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Tax Administration sends out next year's tax cards

Next year some taxpayers will benefit from a new electricity deduction, meanwhile other tax rates will be similar to last year.

This year's tax cards will still be in use in January, meaning that the new ones will only be valid from February onwards. Image: Henrietta Hassinen / Yle
Yle News

The Finnish Tax Administration has started sending out next year's tax cards, which are expected to arrive in taxpayers' mailboxes during December and January, the authority announced on Tuesday.

Digital versions of the cards will be available to view on the (siirryt toiseen palveluun) website by 14 December.

The tax cards determine how much tax employers must deduct from people's salaries.

The new cards will be valid from February, with January covered by the tax card used in December. The income limit, however, will automatically reset to zero in January so there is no risk of income-related punitive tax rates.

Electricity deduction among next year's changes

Authorities have introduced some changes in 2023 taxation, including an electricity deduction.

Households will be able to apply for a tax deduction if their total electricity bill from 1 January to 30 April exceeds 2,000 euros.

The deduction, which does not take into account the cost of electricity transmission, will be paid directly to companies, and should be available to view in the electricity bill.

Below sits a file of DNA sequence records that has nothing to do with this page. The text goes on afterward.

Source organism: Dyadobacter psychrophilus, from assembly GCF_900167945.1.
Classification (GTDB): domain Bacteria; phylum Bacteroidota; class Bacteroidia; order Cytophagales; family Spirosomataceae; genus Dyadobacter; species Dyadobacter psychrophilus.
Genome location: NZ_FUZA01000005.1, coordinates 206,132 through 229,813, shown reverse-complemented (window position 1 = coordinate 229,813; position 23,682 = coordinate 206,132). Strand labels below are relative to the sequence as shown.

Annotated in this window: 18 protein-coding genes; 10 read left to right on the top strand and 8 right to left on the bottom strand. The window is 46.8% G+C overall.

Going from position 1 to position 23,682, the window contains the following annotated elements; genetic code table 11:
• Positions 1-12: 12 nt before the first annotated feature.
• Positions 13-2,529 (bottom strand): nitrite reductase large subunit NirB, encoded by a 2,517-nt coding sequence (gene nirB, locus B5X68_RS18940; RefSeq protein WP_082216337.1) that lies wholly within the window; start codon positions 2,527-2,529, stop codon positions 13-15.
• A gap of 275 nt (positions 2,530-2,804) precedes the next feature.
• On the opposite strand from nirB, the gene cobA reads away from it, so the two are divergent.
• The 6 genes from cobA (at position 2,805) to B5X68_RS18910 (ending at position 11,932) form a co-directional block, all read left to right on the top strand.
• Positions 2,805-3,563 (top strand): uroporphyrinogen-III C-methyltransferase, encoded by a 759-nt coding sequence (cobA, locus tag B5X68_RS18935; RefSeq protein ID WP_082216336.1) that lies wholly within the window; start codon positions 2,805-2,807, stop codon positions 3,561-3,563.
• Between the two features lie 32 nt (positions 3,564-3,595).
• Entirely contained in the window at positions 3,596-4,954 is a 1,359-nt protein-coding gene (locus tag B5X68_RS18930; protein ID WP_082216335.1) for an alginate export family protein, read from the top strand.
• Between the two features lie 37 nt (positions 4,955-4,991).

The new electricity deduction will not affect the tax credit for other household expenses (siirryt toiseen palveluun), with deduction rates expected to stay the same as last year.

"The deduction is up to 2,250 euros for home renovations. And if you are paying to switch away from oil heating systems or pay for care services the maximum household deduction is 3,500 euros," Tax Administration expert Tero Määttä told Yle.

The rollout of the social and healthcare services, also referred to as the 'Sote', reform, will prompt an increase in the state income tax, while municipal taxes are expected to decrease. This may affect people's income tax rates, but not too significantly, according to Määttä.

Remote workers also entitled to deductions

Working from home can also earn a tax deduction, according to the 2023 tax code.

The amount will depend on the amount of days spent working remotely. If an employee spends more than half of their working days at home, they can receive a deduction of up to 920 euros. The rates have remained the same as last year.

Any telephone and network connection bills must be deducted separately, however.

"These are working expenses, they don't count towards the remote work deduction, and must be declared as income-generating expenses," Määttä said.

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